This is life in the war zone that is Yemen, where fear and deprivation have become the new normal.
Two years have passed since conflict first erupted, displacing millions and sending the country into a spiral of despair — and conditions are only getting worse. Children continue to pay the heaviest price while families' coping mechanisms are stretched to their limit. Nearly 10 million children are in need of humanitarian assistance.
Even before the war, childhood was a struggle in Yemen, the Middle East's most impoverished nation. And after two years of airstrikes and violent chaos, the country's water and sanitation infrastructure has been decimated, more than half of all health facilities are no longer functioning and social support systems have all but collapsed.
Close to half a million children suffer from severe acute malnutrition, a 200% increase since 2014. The country is one of four, along with Nigeria, Somalia, and South Sudan, where the true threat of famine looms. An outbreak of cholera — a waterborne disease that flourishes in unsanitary conditions, causes severe diarrhea and dehydration and can kill quickly if left untreated — continues unabated.
Families are eating much less, opting for cheaper food or skipping meals. Four out of five families are going into debt just to feed their children. Half the population lives on less than $2 a day. Half of all children are stunted. As families grow increasingly desperate, more and more young girls are being married off. Young boys are being recruited to fight. For these children, school is a distant memory; childhood is over.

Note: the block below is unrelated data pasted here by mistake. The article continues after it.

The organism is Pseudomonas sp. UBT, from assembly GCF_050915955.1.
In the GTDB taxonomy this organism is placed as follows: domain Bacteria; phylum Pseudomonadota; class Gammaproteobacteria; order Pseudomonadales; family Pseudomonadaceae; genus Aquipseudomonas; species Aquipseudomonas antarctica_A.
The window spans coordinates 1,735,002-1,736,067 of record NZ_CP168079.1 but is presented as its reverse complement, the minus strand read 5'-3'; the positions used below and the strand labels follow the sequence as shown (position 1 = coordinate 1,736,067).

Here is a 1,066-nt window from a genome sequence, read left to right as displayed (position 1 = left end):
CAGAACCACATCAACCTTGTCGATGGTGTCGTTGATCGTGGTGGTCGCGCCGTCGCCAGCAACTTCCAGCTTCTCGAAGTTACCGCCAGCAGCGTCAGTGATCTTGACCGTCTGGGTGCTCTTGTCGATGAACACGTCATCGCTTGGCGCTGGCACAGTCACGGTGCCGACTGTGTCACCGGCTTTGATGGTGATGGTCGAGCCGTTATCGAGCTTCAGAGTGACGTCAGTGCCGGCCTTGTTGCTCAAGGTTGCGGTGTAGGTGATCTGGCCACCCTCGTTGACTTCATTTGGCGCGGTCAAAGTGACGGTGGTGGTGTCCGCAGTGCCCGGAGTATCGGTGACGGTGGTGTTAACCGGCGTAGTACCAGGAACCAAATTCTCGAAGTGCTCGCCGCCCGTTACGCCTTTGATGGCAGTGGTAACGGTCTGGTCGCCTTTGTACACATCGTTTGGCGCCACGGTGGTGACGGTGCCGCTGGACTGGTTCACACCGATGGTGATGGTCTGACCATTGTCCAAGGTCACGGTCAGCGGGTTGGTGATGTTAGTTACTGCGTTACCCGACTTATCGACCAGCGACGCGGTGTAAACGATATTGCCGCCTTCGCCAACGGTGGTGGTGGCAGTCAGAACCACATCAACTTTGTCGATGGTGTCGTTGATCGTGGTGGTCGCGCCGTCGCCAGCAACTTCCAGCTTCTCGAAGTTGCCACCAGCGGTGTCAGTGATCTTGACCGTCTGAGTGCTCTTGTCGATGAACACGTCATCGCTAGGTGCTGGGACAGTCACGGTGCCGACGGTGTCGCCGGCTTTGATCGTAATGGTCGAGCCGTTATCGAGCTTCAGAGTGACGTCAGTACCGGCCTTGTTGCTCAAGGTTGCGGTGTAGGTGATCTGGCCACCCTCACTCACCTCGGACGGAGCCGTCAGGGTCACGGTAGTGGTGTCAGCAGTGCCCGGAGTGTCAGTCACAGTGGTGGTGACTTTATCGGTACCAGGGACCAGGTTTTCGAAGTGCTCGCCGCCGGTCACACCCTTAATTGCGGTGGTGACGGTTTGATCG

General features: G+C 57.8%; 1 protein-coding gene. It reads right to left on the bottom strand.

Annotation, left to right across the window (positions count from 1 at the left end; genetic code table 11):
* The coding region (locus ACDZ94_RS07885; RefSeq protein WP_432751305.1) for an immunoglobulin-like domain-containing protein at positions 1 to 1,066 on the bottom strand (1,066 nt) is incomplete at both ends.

UNICEF is already working with partners to provide food, clean water and health care, including vaccines and malnutrition treatment and prevention. Efforts are underway to repair schools, set up temporary classrooms and provide educational materials to get kids back to learning. Despite extremely challenging working conditions and funding gaps in 2016, UNICEF was able to reach millions of the most critically affected children and families.
- 1 million children received primary health care.
- Nearly five million children were vaccinated against polio.
- More than 2 million children were screened for malnutrition.
- More than 3 million people gained access to safe drinking water.
- More than 4 million children received micronutrient supplemenatation.
But this is not nearly enough.
Students with school bags provided by UNICEF in Taiz, Yemen. © UNICEF/2017/Al-Karim